Scientists Found a Planet Orbiting a Dead Star, a Glimpse Into Our Future

Astronomers have discovered a giant planet orbiting a white dwarf for the first time, giving us a new place to look for planets and a rare glimpse into the future of our Solar System.
05 December 2019, 9:22am
Scientists Found a Planet Orbiting a Dead Star, a Glimpse Into Our Future
A white dwarf. Image: Getty

This article originally appeared on VICE US.

You are an alien astronomer living 4.5 billion years from now. The Sun that the Earth orbits has died and become a white dwarf. What would you see if you looked at humanity's former Solar System?

Based on the first discovery of a giant planet orbiting a white dwarf, reported in two new papers in the journals Nature and Astrophysical Journal Letters, researchers now believe that this hypothetical alien would be able to observe signatures of our Solar System’s largest planets—Jupiter, Saturn, Uranus, and Neptune—just by looking at the dead Sun.

Though we’ve never seen them before, the new discovery suggests that there might be more of these giant planets circling dead stars. The researchers who found the first planet estimate that one in 10,000 white dwarfs have giant planets orbiting them at close range.

“For the past 20 years, it's been more and more clear that there are remnants of planetary systems around white dwarfs,” said Boris Gänsicke, the first author of the Nature paper. “There was the general agreement that those white dwarfs should have proper planets orbiting them, but none had been found so far.”

Gänsicke began looking into white dwarf WDJ0914+1914 after a colleague showed him a spectrum, a type of optical measurement that can tell you which elements are present on the surface of the star. Though it was a very weak signal, one element that was present was oxygen, which had never been observed in a white dwarf.

To confirm that the unusual element was not just a mistake in the data, Gänsicke and his collaborators recorded another spectrum of the white dwarf with the world’s most advanced optical telescopes in Chile, called (and you can’t make this up, folks) the Very Large Telescope array.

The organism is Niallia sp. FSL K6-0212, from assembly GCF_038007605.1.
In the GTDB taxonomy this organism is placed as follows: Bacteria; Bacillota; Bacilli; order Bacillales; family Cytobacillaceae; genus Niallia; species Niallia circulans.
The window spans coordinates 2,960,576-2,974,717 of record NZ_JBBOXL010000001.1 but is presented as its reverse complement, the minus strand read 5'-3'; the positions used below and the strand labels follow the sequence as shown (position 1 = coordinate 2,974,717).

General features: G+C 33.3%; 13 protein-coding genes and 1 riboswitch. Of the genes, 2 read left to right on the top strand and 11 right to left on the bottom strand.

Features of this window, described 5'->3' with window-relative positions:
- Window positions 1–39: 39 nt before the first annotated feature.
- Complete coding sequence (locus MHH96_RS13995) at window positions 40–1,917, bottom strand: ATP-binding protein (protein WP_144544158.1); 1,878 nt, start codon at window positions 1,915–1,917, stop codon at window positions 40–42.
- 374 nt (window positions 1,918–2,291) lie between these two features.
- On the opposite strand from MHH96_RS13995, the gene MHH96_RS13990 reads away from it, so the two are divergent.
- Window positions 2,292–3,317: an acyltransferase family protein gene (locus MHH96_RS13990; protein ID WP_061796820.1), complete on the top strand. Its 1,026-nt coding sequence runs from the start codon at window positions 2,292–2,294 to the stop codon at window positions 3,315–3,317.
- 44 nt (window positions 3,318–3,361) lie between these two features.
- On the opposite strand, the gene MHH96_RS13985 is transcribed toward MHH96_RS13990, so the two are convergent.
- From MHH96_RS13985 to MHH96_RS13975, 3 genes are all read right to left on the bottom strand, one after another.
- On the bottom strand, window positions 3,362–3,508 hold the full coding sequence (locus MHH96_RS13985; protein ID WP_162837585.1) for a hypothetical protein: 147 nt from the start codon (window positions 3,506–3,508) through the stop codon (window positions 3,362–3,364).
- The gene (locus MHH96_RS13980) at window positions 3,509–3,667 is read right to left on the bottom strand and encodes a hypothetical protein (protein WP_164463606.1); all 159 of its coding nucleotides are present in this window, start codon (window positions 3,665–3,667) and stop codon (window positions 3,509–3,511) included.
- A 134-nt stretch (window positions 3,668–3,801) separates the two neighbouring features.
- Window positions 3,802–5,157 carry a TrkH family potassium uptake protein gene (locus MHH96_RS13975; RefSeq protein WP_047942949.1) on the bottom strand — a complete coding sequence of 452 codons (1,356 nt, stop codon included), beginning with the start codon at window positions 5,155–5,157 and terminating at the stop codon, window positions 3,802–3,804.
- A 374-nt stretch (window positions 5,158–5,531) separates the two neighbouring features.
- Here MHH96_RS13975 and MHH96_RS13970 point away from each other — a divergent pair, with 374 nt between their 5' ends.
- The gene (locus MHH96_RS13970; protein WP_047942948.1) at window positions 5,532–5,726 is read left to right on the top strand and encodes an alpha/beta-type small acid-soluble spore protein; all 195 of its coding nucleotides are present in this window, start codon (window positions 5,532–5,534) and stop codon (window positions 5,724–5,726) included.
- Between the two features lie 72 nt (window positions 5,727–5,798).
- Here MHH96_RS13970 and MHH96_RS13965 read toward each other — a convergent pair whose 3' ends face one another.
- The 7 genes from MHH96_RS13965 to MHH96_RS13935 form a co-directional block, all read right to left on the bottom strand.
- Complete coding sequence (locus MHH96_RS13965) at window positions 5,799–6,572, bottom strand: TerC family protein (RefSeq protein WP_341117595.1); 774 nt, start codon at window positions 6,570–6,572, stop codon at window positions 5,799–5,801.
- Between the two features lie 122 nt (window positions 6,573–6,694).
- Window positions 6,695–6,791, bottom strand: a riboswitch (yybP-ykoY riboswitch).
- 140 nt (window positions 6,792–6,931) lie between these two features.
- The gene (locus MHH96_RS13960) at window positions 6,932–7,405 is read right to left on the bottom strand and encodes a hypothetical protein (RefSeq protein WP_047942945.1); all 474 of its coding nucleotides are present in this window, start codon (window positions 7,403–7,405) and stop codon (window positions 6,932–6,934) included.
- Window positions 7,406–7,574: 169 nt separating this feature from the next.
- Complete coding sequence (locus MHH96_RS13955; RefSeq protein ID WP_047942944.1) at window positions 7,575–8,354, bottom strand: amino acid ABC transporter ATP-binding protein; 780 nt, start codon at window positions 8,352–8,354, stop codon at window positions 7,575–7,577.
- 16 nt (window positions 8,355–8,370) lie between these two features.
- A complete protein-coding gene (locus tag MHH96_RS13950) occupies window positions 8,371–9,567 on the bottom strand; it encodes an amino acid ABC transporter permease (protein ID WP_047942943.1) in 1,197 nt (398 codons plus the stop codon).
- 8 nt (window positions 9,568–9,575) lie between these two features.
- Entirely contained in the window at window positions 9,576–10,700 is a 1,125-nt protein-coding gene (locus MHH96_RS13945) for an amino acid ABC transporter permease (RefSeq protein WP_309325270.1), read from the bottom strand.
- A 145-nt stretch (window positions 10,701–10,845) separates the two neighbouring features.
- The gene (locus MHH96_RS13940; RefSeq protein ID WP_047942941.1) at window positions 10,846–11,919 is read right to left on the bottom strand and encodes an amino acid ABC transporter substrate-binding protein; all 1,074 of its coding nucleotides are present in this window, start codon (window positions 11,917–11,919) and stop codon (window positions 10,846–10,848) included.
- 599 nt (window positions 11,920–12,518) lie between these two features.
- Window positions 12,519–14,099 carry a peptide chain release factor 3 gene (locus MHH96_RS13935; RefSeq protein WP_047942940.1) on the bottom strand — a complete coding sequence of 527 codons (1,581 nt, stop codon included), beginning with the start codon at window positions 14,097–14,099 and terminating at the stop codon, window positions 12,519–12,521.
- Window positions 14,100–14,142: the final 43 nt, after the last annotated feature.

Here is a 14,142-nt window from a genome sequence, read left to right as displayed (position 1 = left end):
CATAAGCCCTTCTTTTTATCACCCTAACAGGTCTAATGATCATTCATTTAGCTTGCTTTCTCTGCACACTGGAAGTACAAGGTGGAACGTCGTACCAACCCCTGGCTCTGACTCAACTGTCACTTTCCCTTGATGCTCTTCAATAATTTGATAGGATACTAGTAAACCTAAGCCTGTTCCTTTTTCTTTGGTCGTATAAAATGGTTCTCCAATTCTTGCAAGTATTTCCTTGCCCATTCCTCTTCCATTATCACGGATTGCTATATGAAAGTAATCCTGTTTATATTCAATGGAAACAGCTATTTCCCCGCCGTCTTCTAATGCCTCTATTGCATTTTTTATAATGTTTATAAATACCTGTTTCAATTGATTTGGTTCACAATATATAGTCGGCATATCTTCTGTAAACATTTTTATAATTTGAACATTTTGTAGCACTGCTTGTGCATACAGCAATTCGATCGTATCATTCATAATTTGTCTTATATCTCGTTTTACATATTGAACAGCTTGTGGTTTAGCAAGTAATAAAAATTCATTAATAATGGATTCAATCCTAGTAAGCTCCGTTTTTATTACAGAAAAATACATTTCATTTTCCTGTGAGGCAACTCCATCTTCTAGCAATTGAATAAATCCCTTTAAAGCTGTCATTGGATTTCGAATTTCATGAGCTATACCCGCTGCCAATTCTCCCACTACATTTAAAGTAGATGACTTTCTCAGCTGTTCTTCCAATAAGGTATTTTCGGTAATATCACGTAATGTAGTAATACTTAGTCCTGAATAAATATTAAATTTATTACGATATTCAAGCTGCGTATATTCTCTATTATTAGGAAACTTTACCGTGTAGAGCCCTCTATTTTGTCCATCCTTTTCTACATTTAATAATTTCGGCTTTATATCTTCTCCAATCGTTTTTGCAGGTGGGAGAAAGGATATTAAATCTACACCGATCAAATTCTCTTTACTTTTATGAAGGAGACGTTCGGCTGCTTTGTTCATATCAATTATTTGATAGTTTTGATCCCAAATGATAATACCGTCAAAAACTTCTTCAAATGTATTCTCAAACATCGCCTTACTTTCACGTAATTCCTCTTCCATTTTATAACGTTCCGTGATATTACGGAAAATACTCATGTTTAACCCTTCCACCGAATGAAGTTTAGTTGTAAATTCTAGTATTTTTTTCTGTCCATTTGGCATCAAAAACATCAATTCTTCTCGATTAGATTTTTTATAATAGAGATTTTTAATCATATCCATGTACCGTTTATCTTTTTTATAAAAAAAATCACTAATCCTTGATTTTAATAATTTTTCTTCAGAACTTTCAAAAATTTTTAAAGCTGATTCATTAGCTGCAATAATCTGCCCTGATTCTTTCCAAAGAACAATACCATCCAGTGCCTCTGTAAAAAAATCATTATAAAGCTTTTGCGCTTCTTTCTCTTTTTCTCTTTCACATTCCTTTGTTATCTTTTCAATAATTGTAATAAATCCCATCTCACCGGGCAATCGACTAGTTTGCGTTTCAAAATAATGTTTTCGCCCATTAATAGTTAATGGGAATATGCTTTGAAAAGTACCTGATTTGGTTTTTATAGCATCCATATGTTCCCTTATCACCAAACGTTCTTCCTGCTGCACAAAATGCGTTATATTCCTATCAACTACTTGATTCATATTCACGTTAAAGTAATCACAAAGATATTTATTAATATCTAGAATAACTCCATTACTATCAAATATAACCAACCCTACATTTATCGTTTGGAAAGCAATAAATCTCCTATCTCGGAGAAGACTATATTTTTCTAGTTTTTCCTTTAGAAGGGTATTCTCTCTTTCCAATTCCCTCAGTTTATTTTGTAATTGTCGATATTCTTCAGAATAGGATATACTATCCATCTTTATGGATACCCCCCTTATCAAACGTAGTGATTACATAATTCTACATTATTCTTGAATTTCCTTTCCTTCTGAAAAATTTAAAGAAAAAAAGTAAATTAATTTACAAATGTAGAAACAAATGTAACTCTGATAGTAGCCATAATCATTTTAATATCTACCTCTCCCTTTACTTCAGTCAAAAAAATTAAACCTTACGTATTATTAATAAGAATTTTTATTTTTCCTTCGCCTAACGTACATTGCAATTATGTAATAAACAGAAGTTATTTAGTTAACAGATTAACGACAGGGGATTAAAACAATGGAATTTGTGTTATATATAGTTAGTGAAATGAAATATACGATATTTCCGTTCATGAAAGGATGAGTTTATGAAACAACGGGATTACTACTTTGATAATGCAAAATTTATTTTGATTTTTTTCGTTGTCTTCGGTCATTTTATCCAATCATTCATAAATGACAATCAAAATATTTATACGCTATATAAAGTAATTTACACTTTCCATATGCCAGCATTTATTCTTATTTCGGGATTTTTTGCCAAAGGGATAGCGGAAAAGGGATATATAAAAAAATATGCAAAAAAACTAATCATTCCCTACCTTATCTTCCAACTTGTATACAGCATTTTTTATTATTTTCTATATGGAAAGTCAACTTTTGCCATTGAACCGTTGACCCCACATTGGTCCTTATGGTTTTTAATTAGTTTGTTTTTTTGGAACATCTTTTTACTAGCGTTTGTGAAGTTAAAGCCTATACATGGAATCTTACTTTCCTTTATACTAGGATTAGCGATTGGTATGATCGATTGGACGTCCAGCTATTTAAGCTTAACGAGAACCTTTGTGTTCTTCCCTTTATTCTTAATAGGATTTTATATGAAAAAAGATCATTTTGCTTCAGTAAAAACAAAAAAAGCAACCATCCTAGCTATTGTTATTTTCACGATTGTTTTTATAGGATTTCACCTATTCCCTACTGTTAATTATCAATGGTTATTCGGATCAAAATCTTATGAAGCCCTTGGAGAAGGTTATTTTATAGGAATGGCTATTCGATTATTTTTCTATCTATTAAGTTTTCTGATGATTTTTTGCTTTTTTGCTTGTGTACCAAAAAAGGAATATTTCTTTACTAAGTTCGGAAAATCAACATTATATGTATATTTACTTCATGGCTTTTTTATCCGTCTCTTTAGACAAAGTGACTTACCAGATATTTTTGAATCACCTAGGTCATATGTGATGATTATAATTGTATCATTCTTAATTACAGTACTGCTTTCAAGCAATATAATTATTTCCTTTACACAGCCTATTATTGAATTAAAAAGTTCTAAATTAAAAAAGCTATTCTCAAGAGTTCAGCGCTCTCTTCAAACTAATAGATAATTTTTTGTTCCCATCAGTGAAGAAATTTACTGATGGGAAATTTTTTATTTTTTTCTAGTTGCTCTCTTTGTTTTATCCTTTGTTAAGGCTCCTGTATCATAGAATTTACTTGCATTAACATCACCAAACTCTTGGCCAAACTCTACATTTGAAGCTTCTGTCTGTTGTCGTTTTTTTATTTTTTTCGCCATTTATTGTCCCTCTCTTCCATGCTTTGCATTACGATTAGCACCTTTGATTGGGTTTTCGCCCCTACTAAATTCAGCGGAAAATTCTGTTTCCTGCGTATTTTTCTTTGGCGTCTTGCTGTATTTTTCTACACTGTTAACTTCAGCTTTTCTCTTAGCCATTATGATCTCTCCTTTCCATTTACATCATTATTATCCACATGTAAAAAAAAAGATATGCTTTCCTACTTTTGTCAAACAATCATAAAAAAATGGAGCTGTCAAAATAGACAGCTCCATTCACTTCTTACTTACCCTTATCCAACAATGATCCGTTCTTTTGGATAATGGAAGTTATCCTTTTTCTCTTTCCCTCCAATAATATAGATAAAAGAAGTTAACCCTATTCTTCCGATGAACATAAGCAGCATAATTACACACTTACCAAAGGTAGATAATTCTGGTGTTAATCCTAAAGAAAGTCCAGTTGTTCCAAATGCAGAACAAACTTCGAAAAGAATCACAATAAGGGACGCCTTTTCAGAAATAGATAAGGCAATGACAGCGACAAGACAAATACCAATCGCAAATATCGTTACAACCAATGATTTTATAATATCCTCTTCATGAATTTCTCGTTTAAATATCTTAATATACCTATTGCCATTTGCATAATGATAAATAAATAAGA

“It was crystal clear that there was something extremely exciting going on in the system because we detected immediately emissions of hydrogen, oxygen and sulfur,” Gänsicke said. “The shape of this line told us that they must come from around the star, not from the star itself.”

The results began to make sense once the researchers realized that icy giants like Uranus and Neptune have layers composed of ice and hydrogen sulfide. Those compounds—H2O and H2S—would account for all three strange elements present in the spectrum.

According to the studies, these elements would end up on the surface of the star when the white dwarf vaporizes small portions of the giant planet. Since the planet would have to be relatively close to the star for this to happen, the researchers expect the planet makes a full orbit around the white dwarf in 10 days.

Gänsicke said that they are interested in learning more about the composition of the giant planet orbiting the white dwarf. His team has been awarded time at the Hubble Space Telescope and plan to look for the presence of other elements, like carbon and nitrogen.

The implications of the discovery are both far-reaching and close to home, Gänsicke said, since it tells astronomers more about how these orbits occur in other solar systems and galaxies, and gives us insight into the future of our own.

The researchers looked at spectra for 7,000 other white dwarfs to see if they could find signals denoting the presence of oxygen, but they were unable to find another besides WDJ0914+1914. Still, Gänsicke said he thinks this research will lead other astronomers to search for these elusive planets.

“You push the door a little bit open and then once you know how it works, it becomes much easier to do the next step,” he said.